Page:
Performance review mistakes are easy to make. In fact, even the most seasoned managers can trip up. With a little preparation and forethought, you can avoid common missteps and make the most out of the meeting for you and your employees alike.
1. Be a strong communicator. Remember that YOU are responsible for your employees. This includes reviewing performance, awarding pay increases and supporting their advancement in the company. As a manager, you should be providing feedback and constructive criticism of your employees' performance throughout the year, so that at review time, there are no great surprises.
2. Minimize the stress of the situation. Pick a time where you can conduct an in-depth conversation without interruption. Ideally, you should plan on up to two hours for the meeting. It may seem like a long time, but you may need it all. Have the meeting in a private, quiet place that promotes discussion and cooperation such as a private office or small conference room.
3. Take time to prepare… and document your efforts with the appropriate paperwork. We offer a complete library of forms and documentation to guide, steer and record outcomes, all available online. We also feature an interactive ‘Performance Review Builder’ in the ‘HR Apps and Tools’ section that will help you create a comprehensive performance review in a snap. You should also consider having the employee complete our ‘Self-Evaluation Form,' which is an excellent springboard for dialogue. Now is also the time to make sure that your review and system for measurement of performance comply with all state and federal laws. You have to treat employees equitably and avoid any statements or actions that can be construed as discriminatory. If you have questions regarding your performance review program and discrimination issues, contact an employment law attorney who knows your state laws.
4. In the meeting itself, be direct, factual and detail oriented… remember, a performance review can serve as documentation for an eventual termination. Even when delivering a positive review, you must take care to specify any problems or concerns…these details can be critical if there is ever a claim of wrongful termination.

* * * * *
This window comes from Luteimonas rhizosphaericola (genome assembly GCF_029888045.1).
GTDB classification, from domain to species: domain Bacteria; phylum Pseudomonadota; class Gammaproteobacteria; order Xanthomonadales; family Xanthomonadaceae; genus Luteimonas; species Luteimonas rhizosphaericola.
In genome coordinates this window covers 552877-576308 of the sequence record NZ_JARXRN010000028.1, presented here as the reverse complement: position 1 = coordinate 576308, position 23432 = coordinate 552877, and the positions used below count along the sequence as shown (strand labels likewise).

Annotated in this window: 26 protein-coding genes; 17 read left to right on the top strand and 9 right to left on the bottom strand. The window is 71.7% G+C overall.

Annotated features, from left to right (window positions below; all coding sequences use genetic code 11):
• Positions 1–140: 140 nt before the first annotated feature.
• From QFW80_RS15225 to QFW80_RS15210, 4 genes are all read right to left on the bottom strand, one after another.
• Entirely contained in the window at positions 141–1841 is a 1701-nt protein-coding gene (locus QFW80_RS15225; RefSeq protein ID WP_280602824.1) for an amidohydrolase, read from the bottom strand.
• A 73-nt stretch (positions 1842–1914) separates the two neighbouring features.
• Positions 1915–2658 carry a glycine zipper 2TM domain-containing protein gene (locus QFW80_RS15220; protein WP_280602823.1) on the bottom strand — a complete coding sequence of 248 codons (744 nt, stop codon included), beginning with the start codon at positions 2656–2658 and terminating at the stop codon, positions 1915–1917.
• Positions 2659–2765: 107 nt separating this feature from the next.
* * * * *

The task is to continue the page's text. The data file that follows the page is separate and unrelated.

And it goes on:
As you begin the meeting, give the employee an overview of areas you want to discuss. Emphasize that this is a dialogue where the employee will make an important contribution. Offer specific examples of what your employee did well to support the company. Encourage him or her to discuss any problems on the job, and follow up with assistance in areas that need improvement. Any suggestions or plans of action should focus on job-related performance and responsibilities, with you committing to provide or assist with training or other resources.
5. Choose your language carefully. You need to focus on issues and results that are job-specific. Avoid using negative words like “sloppy” or “messy” and phrases such as “I understand,” which can be misinterpreted to sound like you accept poor performance. Also, be careful with comments such as “I can see you really have great long-term potential with the company.” Statements like this can result in an implied employment contract, and come back to haunt you in a lawsuit if the employee is terminated. Our online HR library offers a guide to successful performance review language, which is available under “Performance Review Preparation."
If, during the review, discussion turns to an employee’s personal problems—such as the disclosure of an addiction, for example--do NOT attempt to address this yourself. However good your intentions, discussions of this nature could be a legal minefield, as there may be laws in place that govern these types of situations in your state. Consult an employment law attorney for further guidance.
Remember, reviews are more than just a measure of how well an employee does his or her job. They are an opportunity to open channels of communication and increase worker loyalty and engagement… which will ultimately build productivity and your bottom line.